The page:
- “I beg people, please do not suffocate your children. It can cause many problems in their adult lives. You will wind up having your children forever safe and never strong.”
What Parents Need to Know. What Can You Do?
1. Rules are definitely necessary, but they must be made in conjunction with a relationship.
Rules without a Relationship = Rebellion
Relationship without Rules = Promiscuity
Relationship with Rules = Positive Parenting
2. Explain the logic behind the rules/boundaries.
“If I asked my mom something and she’d say no, I would ask why and then she would say either ‘because I said so’ or ‘that’s why.’ She doesn’t even bother with a reason. But yet she’s so surprised that I don’t bother talking to her about personal things.”
3. Collaborate with your daughter on establishing some of the boundaries so you can help prepare her for setting her own boundaries and making decisions when she’s older. I do believe there are rules that should be non-negotiable, and as a parent, you have every right to determine what those are. But I encourage you to allow your daughter to provide her input on some of the rules/boundaries that don’t come with severe potential consequences.
“I’m grateful for my parents and for them protecting me, however, it makes me scared of the world and everything in it. Makes me scared of making mistakes. Overthink about everything and everyone. But I don’t want to be like that anymore. I want to take my life into my own hands and be the person that I want to be, not what my parents want me to be. It just takes time because, like i said, of the damage that takes affect when we get older.”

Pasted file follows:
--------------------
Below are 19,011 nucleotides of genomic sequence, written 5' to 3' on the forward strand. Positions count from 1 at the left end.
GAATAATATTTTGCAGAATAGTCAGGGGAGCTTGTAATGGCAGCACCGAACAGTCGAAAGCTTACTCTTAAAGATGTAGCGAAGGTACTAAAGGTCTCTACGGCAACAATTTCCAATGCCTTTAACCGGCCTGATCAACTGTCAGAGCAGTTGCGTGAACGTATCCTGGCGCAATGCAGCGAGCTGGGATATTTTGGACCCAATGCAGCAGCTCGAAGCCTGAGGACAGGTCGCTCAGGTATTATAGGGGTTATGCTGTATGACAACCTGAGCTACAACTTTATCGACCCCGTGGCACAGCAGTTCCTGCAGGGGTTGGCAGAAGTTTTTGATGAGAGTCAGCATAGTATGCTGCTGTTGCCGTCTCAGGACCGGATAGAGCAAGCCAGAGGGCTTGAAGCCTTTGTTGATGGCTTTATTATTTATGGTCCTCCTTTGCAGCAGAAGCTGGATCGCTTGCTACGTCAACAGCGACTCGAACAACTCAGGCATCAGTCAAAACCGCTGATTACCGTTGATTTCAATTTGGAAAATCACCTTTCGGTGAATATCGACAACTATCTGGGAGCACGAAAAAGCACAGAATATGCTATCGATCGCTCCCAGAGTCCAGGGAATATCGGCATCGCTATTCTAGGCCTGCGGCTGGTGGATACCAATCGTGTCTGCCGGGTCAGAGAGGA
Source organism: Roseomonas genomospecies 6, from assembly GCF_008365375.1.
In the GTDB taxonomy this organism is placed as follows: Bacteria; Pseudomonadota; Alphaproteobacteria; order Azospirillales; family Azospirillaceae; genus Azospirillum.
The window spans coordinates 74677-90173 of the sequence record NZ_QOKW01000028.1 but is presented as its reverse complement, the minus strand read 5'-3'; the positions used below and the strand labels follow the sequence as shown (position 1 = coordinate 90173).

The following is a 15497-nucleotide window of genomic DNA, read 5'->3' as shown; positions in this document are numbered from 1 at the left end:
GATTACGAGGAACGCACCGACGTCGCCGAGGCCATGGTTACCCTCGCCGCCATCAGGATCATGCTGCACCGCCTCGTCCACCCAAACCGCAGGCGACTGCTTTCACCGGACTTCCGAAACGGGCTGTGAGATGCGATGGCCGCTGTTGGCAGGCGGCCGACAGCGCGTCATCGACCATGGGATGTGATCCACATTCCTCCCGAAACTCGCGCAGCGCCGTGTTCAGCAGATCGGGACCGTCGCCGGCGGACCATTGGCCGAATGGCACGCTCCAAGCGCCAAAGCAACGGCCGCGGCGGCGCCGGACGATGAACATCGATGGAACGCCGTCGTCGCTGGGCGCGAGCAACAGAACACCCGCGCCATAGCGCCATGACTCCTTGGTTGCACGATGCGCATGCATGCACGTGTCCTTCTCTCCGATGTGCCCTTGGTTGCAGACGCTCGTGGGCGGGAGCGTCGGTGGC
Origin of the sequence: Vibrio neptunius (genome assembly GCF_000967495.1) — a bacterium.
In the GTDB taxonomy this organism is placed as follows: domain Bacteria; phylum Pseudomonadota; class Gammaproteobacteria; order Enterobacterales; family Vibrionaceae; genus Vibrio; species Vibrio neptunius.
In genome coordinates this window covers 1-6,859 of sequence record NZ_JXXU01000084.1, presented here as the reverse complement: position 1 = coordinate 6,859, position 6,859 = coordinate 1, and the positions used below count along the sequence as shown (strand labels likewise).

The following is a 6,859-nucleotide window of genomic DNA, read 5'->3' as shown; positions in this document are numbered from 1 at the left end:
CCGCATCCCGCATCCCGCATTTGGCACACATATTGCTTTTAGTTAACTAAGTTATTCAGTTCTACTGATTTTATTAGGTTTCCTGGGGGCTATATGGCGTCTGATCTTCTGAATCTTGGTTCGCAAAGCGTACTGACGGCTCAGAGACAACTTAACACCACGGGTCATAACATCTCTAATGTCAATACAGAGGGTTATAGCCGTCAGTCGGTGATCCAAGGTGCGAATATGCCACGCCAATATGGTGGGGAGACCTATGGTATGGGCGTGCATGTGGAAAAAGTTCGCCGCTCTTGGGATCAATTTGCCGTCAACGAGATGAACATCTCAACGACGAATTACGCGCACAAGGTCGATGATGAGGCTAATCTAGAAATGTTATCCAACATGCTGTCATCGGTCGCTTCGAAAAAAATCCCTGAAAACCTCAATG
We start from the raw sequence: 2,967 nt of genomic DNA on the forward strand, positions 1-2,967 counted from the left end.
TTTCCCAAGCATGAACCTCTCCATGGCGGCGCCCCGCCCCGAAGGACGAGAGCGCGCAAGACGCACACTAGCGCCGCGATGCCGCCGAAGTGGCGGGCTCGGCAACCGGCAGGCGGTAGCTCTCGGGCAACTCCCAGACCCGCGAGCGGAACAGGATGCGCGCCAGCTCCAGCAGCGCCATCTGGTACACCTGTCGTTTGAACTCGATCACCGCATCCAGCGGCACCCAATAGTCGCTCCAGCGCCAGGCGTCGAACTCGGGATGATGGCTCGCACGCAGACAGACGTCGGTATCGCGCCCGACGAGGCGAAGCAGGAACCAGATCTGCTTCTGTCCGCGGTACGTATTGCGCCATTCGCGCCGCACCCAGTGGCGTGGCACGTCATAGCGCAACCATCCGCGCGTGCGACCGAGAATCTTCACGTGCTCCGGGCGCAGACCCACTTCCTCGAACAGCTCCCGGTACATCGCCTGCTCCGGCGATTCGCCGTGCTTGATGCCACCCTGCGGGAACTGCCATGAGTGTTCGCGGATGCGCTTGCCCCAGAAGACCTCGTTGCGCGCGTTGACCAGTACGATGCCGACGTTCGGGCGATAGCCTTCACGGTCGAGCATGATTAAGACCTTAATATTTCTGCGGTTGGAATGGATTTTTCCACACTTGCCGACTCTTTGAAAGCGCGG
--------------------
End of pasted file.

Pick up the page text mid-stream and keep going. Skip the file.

I imagine the parents of the teens who left comments on my video would be surprised to read what their teens had to say.
I also believe it can be difficult for parents to find a balance between being “too strict” and not strict enough with their children.
So, no judgements here!
Just encouragement to sit down with your daughter, watch this video together, and ask her the following questions…
…Do you believe I have been too strict?
…If so, in what way(s)?
Let her responses guide you both in setting and/or reinforcing healthy boundaries for her you both can feel good about.
After you do, I’d love to hear what you came up with. Just comment below with your feedback.
P.S. Watching the video spread like wildfire on YouTube was a great reminder that what we as adults think is a big issue with teens, doesn’t always agree with what they think is a big issue. And we can’t afford to simply dismiss what they’re telling us. Maybe your daughter has never specifically complained that you were “too strict,” but that doesn’t mean she doesn’t believe it. The only way to know for sure is to ask. But be sure to watch this video together first.
P.P.S. Clearly the issue of parents being “too strict” is a hot-button topic for teens and one that ALL parents need to be made aware of. So please share this post on social media. Thank you!